Try these to increase creativity

  • Set a timer and see what you can create in a set amount of time. You’ll have to work fast, so you won’t have time to second guess yourself.
  • Complete a creativity challenge. Create something new, in whatever medium you prefer, each day for a week, a month, or even longer.
  • Remind yourself that the best artists you know weren’t always as good as they are now. They had to practice, just like you.
  • Have an art day with a kid (borrow one if you don’t have any of your own). Children usually enjoy the act of creating more than they care about the finished product. Be like them. 

Create an environment of welcoming

boost creative ideas

Studies on workplace engagement show that offices promoting a “there’s no such thing as a bad idea” mentality tend to have higher engagement and more creativity. On the other hand, offices where people are often criticized for their ideas rarely have any engagement at all. Surprise, surprise.

Even though my workplace consists of me, myself, and I, I’ve noticed this in the way I work, too.

I used to scrutinize every idea that came to me, trying to decide if it was “good” before I pursued it any further. This tactic made brainstorming difficult and frustrating. Then, I decided that I would embrace every idea that came my way. I wrote them all down and gave them equal weight during the brainstorming process. Even if I didn’t end up using an idea, I celebrated every one that popped into my head.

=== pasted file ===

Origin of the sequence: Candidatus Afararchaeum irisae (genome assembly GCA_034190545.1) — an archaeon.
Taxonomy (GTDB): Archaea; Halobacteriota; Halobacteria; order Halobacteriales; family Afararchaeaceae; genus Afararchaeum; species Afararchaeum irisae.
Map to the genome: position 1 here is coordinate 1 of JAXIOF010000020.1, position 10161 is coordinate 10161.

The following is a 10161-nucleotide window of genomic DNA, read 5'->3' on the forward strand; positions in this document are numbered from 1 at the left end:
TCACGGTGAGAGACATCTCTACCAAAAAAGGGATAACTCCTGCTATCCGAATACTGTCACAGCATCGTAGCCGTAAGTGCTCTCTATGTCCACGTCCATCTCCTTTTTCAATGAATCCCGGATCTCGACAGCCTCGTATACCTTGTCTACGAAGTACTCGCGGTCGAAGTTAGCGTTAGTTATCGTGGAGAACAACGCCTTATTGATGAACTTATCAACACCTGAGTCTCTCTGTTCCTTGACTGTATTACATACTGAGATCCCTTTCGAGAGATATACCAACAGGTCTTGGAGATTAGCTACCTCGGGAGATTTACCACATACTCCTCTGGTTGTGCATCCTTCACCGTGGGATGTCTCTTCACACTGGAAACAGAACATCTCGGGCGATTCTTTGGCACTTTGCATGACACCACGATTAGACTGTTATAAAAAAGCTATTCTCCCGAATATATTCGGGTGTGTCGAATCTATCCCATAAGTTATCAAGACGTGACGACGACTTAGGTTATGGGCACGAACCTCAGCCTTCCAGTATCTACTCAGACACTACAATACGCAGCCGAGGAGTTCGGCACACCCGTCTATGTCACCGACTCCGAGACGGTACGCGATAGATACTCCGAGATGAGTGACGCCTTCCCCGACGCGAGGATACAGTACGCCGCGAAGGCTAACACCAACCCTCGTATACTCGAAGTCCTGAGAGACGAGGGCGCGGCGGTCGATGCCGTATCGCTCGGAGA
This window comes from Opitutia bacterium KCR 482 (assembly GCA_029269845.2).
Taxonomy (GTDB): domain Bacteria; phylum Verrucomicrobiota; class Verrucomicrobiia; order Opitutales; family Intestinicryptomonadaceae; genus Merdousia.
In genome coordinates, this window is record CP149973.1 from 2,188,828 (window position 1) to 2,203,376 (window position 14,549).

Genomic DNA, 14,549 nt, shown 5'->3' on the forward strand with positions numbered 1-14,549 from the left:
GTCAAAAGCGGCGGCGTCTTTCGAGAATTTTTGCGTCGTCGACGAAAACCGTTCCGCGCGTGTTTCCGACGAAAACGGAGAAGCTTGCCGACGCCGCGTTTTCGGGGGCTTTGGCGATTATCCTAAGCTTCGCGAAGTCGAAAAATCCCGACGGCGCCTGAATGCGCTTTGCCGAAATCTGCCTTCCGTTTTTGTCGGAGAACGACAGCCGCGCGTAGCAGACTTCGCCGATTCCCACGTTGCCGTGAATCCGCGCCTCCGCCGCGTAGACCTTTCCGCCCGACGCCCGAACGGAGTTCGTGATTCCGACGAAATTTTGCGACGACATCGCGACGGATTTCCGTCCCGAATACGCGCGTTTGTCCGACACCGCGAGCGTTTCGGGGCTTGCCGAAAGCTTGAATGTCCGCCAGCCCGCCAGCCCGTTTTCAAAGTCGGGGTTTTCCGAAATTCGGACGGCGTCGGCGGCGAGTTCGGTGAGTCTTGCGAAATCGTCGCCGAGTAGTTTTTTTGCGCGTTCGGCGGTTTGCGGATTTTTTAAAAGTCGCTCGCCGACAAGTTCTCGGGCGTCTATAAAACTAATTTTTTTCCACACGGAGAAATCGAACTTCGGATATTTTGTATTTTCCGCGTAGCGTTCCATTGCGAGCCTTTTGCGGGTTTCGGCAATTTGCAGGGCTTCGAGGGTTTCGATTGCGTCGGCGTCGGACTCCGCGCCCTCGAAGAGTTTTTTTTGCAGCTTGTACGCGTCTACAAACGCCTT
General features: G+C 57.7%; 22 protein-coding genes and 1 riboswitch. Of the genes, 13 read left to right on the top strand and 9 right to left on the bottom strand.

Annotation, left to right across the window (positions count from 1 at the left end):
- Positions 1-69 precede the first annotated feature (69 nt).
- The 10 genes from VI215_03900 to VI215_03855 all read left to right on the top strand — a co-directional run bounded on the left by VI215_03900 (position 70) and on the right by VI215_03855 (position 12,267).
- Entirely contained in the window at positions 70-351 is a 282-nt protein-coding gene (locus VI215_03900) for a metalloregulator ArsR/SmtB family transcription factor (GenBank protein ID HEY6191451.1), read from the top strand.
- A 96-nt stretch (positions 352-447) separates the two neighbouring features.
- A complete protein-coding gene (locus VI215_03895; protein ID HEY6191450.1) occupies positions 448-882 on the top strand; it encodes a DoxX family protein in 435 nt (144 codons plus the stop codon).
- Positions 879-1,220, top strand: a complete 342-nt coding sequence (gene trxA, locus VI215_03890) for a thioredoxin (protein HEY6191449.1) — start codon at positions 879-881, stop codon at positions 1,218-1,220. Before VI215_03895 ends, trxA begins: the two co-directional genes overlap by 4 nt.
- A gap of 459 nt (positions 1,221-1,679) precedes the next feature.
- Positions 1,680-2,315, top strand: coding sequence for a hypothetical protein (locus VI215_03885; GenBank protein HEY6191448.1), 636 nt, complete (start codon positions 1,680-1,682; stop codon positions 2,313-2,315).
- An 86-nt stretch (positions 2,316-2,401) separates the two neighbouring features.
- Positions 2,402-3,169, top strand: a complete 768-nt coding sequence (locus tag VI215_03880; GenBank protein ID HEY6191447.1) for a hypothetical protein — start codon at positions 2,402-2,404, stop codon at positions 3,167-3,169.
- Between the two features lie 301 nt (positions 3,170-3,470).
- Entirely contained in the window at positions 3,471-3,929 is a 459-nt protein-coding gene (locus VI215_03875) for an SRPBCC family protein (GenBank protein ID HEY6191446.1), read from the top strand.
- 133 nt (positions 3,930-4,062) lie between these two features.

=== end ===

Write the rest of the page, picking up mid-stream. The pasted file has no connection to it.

Over time, I noticed that ideas came more and more often. When they came, they were more fleshed out and usable. In short, the more I allowed myself to be creative, with no thought to judgment or standards, the better I got at it.

Remember what I said about your brain loving the path of least resistance? You can use that to your favor. To increase creativity, you need to create an environment of welcoming in your own brain. If you embrace ideas as they come, your subconscious mind won’t hesitate to present ideas again and again.

Try these to increase creativity

  • Set up several different ways to record ideas. Keep a text file on your computer, tablet, and phone. Keep notepads stashed around the house. Download a voice recorder app to your phone, so you can take notes when you’re driving.
  • When an idea comes, write it down. Don’t worry about whether it’s good or if you’ll ever use it. Give each idea the same amount of validation.
  • Schedule time to actively think of new ideas. Try 15 minutes once a week to start. If you have a specific goal or problem you’re trying to solve, focus on generating as many ideas as you can in the set time. 
  • If an idea comes when you can’t write it down, don’t freak out. Assure yourself, ‘if this idea has value, my subconscious mind will bring it to me again.’

Creativity is like a muscle: the more you use it, the stronger it gets. Don’t worry if you struggle to come up with ideas at first. You’ll get better with practice. Keep trying!

If you’re ready to learn how to start being creative on a larger scale (I’m talking big, scary,  awesome LIFE GOALS here) check out this super simple dreamstorming exercise